Why Is My Case Being Heard In The District Court?
What is the difference between Local and District Court?
There are two main jurisdictions of Courts in NSW: the Local Court and the District Court. The Local Court will hear relatively minor matters. The Local Court has a limitation of the sentences that it may pass.
The maximum gaol term is two years and the maximum fine is one of $5500.
In a Local Court a Magistrate will determine both the law and the facts. They will decide what happened, who is telling the truth and how that person is to be punished if the offence is proven.
Criminal offences are generally set out in the Crimes Act NSW 1900. Legislation will also say if the crime should be heard in the Local Court. Local Court matters are also known as “summary offences”.
Some Offences may be heard in the Local Court unless either the Prosecution or the Defence elect to take the matter to a District Court. For some offences (Table 1 Offences) it is only the Prosecution that can elect to take the matter to the District Court.
District Court matters are also known as “indictable offences”.
Can I choose to have my case heard in the District Court? What are table 1 offences and table 2 offences?
Because ‘Table 1’ offences are more serious offences and the consequences are more serious in terms of penalties available if found guilty, a defendant or the prosecution can make an election to have the matter dealt with in the District Court. This may happen if the nature of the crime alleged or the criminal history of the defendant supports such election being made.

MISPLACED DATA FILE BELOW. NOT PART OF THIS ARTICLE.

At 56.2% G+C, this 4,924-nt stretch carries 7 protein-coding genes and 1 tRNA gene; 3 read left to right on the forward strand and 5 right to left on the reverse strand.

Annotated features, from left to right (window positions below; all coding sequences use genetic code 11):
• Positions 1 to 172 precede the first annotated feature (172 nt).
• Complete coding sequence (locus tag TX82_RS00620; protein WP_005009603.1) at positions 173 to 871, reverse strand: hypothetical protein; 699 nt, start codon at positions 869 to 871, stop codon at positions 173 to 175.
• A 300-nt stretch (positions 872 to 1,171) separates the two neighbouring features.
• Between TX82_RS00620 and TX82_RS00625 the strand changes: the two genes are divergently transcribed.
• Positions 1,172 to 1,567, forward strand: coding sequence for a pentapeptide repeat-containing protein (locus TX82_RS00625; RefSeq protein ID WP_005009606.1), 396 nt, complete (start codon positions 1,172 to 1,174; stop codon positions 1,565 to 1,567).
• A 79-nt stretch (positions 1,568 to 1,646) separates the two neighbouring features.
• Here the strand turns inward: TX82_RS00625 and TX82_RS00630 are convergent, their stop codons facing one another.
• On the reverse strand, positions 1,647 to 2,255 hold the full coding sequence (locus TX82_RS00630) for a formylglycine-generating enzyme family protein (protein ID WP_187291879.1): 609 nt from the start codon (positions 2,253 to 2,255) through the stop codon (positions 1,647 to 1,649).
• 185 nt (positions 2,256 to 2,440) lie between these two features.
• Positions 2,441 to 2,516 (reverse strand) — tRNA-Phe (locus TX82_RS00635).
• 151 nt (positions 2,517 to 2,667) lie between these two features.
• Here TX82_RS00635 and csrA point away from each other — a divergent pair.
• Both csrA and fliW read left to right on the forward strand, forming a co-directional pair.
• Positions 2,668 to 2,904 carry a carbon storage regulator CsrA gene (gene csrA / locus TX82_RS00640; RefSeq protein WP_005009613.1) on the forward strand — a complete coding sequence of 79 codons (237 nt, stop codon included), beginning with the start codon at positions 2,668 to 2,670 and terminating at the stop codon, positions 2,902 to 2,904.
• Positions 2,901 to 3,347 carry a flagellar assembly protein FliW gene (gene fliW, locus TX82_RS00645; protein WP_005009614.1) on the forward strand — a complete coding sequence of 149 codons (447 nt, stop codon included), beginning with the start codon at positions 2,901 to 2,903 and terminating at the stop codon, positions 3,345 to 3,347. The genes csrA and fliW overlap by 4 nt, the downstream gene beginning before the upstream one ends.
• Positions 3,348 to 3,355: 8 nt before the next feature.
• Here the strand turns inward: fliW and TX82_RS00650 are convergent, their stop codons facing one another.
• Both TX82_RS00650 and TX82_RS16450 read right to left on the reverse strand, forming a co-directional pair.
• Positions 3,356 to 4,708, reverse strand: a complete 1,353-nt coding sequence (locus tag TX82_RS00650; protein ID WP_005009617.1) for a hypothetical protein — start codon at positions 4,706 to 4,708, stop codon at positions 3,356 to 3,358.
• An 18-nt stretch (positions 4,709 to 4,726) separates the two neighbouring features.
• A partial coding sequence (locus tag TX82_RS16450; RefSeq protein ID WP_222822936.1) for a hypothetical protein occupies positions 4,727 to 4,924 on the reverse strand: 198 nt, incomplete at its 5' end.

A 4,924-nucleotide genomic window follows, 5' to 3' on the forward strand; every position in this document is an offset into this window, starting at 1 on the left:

Table 2 offences are less serious offences than Table One offences. The same factors apply such as the prior history of the defendant or perhaps the extent of the crime as set out in the alleged facts. The reason for this is that the prosecution, if successful in proving their case against a defendant, can seek to have the District Court impose greater penalty.
Some Offences are deemed so serious that they can only be heard in a District Court or the Supreme Court – these are known as Strictly Indictable matters.
In a District Court or Supreme Court matter a Judge will determine the law and the facts will be generally be decided by a Jury, they will decide on the guilt of the person standing trial. It is sometimes advisable to have a Jury trial.
What is the difference between local and district court sentences?
The district court penalties are significantly higher than those that are handed out in the local court. The maximum that a local court can sentence an offender is a jail term of 2 years.
For example, if an offence of assault occasioning actual bodily harm is dealt with in the local court the maximum penalty is 2 years imprisonment. However, if the case is dealt with in the district court, the maximum penalty is 5 years.
Jail sentences are handed out in the District Court far more regularly than the local court.
LY Lawyers appear in all Courts including the Local Court, The District Court and the Supreme Court.
If you would like more information on the difference between the local and district court, or the Supreme Court of NSW, call us on 1300 595 299 for a free consultation.